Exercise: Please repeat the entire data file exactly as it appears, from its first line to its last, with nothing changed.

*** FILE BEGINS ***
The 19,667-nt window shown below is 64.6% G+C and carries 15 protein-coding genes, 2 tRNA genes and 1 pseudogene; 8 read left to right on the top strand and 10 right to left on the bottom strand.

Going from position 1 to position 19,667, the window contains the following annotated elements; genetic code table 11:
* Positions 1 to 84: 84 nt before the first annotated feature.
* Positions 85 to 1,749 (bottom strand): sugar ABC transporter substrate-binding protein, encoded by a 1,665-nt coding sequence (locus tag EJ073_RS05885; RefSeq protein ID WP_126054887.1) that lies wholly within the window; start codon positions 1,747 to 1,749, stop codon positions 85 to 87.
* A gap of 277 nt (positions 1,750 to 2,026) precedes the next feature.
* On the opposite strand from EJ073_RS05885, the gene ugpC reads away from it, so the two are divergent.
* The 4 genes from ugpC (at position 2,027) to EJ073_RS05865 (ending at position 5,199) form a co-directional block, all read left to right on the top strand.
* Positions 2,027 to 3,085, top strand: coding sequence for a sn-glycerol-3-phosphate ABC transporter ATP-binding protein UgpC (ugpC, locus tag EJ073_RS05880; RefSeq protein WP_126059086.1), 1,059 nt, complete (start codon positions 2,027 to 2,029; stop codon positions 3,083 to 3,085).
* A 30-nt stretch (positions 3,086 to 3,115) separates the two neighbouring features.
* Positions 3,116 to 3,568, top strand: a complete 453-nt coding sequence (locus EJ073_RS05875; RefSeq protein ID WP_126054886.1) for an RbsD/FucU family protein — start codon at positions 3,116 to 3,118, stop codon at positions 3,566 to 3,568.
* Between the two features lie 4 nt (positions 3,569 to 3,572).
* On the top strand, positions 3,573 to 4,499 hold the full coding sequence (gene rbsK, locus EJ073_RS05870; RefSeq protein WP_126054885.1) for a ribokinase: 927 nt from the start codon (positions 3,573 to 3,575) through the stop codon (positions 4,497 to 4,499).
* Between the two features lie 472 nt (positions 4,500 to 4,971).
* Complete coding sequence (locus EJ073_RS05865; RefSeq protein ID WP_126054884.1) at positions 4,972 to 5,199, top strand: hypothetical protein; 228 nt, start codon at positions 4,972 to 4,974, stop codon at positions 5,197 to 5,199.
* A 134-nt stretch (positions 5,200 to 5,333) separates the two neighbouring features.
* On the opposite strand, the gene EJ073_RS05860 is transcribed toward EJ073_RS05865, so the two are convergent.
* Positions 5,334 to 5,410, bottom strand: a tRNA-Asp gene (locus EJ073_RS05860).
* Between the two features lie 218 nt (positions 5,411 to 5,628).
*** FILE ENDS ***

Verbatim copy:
The 19,667-nt window shown below is 64.6% G+C and carries 15 protein-coding genes, 2 tRNA genes and 1 pseudogene; 8 read left to right on the top strand and 10 right to left on the bottom strand.

Going from position 1 to position 19,667, the window contains the following annotated elements; genetic code table 11:
* Positions 1 to 84: 84 nt before the first annotated feature.
* Positions 85 to 1,749 (bottom strand): sugar ABC transporter substrate-binding protein, encoded by a 1,665-nt coding sequence (locus tag EJ073_RS05885; RefSeq protein ID WP_126054887.1) that lies wholly within the window; start codon positions 1,747 to 1,749, stop codon positions 85 to 87.
* A gap of 277 nt (positions 1,750 to 2,026) precedes the next feature.
* On the opposite strand from EJ073_RS05885, the gene ugpC reads away from it, so the two are divergent.
* The 4 genes from ugpC (at position 2,027) to EJ073_RS05865 (ending at position 5,199) form a co-directional block, all read left to right on the top strand.
* Positions 2,027 to 3,085, top strand: coding sequence for a sn-glycerol-3-phosphate ABC transporter ATP-binding protein UgpC (ugpC, locus tag EJ073_RS05880; RefSeq protein WP_126059086.1), 1,059 nt, complete (start codon positions 2,027 to 2,029; stop codon positions 3,083 to 3,085).
* A 30-nt stretch (positions 3,086 to 3,115) separates the two neighbouring features.
* Positions 3,116 to 3,568, top strand: a complete 453-nt coding sequence (locus EJ073_RS05875; RefSeq protein ID WP_126054886.1) for an RbsD/FucU family protein — start codon at positions 3,116 to 3,118, stop codon at positions 3,566 to 3,568.
* Between the two features lie 4 nt (positions 3,569 to 3,572).
* On the top strand, positions 3,573 to 4,499 hold the full coding sequence (gene rbsK, locus EJ073_RS05870; RefSeq protein WP_126054885.1) for a ribokinase: 927 nt from the start codon (positions 3,573 to 3,575) through the stop codon (positions 4,497 to 4,499).
* Between the two features lie 472 nt (positions 4,500 to 4,971).
* Complete coding sequence (locus EJ073_RS05865; RefSeq protein ID WP_126054884.1) at positions 4,972 to 5,199, top strand: hypothetical protein; 228 nt, start codon at positions 4,972 to 4,974, stop codon at positions 5,197 to 5,199.
* A 134-nt stretch (positions 5,200 to 5,333) separates the two neighbouring features.
* On the opposite strand, the gene EJ073_RS05860 is transcribed toward EJ073_RS05865, so the two are convergent.
* Positions 5,334 to 5,410, bottom strand: a tRNA-Asp gene (locus EJ073_RS05860).
* Between the two features lie 218 nt (positions 5,411 to 5,628).